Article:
Better late than never - mail is on the way

Postie Terri Oakden delivers a letter to Peter Crum, of Arrowtown, yesterday. Photo by Stephen Jaquiery.
Postie Terri Oakden delivers a letter to Peter Crum, of Arrowtown, yesterday. Photo by Stephen Jaquiery.
The first deliveries of more than 16,000 overdue letters and parcels by New Zealand Post yesterday was a case of better late than never for hundreds of Wakatipu residents.

Police have released 16,611 pieces of mail which were recovered unopened from commercial storage and the home of a 32-year-old former postal worker, who faces criminal charges and has name suppression.

The former postal worker is due to appear in the Queenstown District Court today.

Police still possess "several hundred" items of opened mail which they retained as part of the investigation.

The Otago Daily Times accompanied uniformed and experienced contract postal worker Terri Oakden, of Queenstown, as she made her door-to-door deliveries in Arrowtown yesterday.

Ms Oakden was one of 20 postal workers busy all day delivering mail overdue by up to 18 months. They were assisted by 10 support workers driving vehicles carrying boxes of sorted mail.

The team began to serve most of the 730 addresses in the Queenstown suburb of Fernhill, plus 397 in Lake Hayes Estate and 236 in Arrowtown, which were all notified of the Sunday delivery days a few days earlier by a mail drop.

An official letter from NZ Post apologising for any inconvenience or distress caused by undelivered mail was also given to recipients.

Arrowtown resident Peter Crum answered Ms Oakden's knock on his door. He presented identification for security and signed for the delivery. All recipients had to provide ID and a signature.

Mr Crum said he was "happy to have it" as he had had a feeling mail was not being delivered.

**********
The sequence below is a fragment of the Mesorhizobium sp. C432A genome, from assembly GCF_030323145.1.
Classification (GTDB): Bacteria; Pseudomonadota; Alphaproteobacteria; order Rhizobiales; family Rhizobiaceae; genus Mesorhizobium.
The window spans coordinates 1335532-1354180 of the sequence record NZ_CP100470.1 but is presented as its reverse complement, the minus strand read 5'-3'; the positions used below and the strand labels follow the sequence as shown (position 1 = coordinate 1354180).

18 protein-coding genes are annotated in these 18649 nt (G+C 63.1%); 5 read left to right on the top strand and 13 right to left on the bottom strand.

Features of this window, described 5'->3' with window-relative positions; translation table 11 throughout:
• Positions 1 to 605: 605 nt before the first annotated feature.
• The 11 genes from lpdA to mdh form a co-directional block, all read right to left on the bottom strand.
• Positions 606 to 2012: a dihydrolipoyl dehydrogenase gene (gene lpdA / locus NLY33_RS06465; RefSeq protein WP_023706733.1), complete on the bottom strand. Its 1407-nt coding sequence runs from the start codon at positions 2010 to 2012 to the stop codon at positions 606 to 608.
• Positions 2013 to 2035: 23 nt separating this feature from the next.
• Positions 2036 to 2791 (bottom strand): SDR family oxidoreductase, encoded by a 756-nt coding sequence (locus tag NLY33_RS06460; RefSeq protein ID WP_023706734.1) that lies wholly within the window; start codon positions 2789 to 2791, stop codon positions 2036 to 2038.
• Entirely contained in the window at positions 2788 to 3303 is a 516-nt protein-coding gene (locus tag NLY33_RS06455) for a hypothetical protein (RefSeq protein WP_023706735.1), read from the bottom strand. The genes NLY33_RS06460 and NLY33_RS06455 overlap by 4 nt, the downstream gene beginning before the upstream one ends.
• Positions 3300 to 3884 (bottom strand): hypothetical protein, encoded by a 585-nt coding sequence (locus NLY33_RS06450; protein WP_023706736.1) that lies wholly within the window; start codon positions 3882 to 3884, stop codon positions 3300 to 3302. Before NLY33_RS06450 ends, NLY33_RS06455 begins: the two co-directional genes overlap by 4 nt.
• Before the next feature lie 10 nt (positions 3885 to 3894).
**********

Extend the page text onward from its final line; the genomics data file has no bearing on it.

He spoke for many when he said, "I was surprised so much mail went undelivered without being noticed."

NZ Post spokesman Michael Tull, of Wellington, who joined staff on rounds in the Wakatipu basin yesterday, said other recipients felt "a sense of closing an unfortunate chapter and some are relieved they're getting the mail where it belongs".

There was also an anticlimax for some, as undelivered post was found to be bills and junk mail.

If occupants were not at home, postal workers left a card with NZ Post's contact details to arrange another time for delivery, in an operation which is expected to take weeks to complete.

Households which were not reached in time yesterday were notified by a new mail drop their delivery will resume this Sunday.

NZ Post said it would use "all available resources" to locate the intended recipients, including any who no longer lived in Queenstown, Lake Hayes Estate and Arrowtown.

This could be a logistical test for the organisation, especially with mail addresses to Fernhill residents, due to the suburb's status as a virtual dormitory for Queenstown's overseas and seasonal workers.

 

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